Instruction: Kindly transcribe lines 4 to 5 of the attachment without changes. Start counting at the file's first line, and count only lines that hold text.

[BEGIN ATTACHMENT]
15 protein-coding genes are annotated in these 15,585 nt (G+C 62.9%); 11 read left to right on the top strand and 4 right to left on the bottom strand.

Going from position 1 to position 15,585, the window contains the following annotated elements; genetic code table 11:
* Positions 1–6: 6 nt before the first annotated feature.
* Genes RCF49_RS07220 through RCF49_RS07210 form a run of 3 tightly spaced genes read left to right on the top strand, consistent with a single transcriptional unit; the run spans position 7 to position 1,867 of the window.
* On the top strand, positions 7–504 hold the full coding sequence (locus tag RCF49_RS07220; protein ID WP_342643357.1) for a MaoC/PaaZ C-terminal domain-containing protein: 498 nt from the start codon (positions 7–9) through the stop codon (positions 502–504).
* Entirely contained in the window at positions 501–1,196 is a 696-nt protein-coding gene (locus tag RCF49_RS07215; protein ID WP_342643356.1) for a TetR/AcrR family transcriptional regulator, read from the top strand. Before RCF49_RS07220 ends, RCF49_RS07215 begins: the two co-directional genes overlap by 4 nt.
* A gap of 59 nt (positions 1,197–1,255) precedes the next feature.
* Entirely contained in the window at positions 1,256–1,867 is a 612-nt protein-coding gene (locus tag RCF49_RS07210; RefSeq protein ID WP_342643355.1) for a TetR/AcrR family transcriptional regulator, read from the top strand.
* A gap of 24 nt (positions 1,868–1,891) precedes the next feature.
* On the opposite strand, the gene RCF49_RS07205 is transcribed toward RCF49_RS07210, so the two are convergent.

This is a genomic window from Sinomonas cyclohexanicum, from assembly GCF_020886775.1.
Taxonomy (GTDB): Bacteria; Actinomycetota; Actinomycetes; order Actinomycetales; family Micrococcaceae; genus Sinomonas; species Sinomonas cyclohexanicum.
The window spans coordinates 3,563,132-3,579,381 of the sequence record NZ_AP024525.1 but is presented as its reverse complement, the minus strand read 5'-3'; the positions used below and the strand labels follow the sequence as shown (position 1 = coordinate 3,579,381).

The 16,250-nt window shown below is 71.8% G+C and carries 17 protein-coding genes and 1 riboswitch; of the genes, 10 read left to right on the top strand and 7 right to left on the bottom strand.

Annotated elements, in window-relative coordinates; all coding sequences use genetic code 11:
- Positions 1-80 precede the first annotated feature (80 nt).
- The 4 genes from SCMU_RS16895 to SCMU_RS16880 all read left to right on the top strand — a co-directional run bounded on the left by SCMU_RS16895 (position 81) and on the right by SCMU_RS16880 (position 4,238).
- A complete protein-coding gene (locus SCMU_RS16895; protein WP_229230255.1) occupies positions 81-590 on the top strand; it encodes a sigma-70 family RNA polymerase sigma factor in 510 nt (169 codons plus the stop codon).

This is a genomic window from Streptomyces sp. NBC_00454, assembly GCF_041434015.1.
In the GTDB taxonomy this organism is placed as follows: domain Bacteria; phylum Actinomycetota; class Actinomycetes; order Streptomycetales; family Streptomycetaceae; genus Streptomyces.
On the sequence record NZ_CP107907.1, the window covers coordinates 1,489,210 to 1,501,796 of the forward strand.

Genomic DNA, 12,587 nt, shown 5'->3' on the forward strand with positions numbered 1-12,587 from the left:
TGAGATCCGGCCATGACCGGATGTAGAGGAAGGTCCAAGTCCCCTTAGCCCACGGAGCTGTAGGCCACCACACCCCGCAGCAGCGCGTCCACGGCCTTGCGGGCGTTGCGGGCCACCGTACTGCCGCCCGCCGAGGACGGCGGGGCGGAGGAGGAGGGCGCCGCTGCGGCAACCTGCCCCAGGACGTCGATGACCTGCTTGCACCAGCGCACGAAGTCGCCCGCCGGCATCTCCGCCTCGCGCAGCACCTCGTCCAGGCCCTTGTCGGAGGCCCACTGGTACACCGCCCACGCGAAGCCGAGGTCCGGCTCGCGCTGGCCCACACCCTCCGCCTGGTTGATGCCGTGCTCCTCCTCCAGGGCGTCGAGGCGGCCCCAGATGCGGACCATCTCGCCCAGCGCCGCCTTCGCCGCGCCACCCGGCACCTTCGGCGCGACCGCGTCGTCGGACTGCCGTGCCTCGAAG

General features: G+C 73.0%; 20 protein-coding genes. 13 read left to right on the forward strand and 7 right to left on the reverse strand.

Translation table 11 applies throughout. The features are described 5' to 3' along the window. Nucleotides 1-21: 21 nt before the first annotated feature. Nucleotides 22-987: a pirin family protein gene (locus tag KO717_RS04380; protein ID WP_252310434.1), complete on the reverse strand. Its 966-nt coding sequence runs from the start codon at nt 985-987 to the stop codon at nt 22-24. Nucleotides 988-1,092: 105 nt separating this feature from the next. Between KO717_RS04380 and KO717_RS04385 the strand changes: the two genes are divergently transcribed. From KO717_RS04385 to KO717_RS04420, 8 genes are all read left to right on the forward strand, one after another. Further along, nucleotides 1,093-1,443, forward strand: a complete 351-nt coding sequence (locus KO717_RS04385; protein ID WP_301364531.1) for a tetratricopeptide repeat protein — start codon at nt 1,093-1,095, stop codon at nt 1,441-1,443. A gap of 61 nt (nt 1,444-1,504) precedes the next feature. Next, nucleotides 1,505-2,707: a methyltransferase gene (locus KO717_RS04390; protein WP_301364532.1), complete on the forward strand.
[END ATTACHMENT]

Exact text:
* Genes RCF49_RS07220 through RCF49_RS07210 form a run of 3 tightly spaced genes read left to right on the top strand, consistent with a single transcriptional unit; the run spans position 7 to position 1,867 of the window.
* On the top strand, positions 7–504 hold the full coding sequence (locus tag RCF49_RS07220; protein ID WP_342643357.1) for a MaoC/PaaZ C-terminal domain-containing protein: 498 nt from the start codon (positions 7–9) through the stop codon (positions 502–504).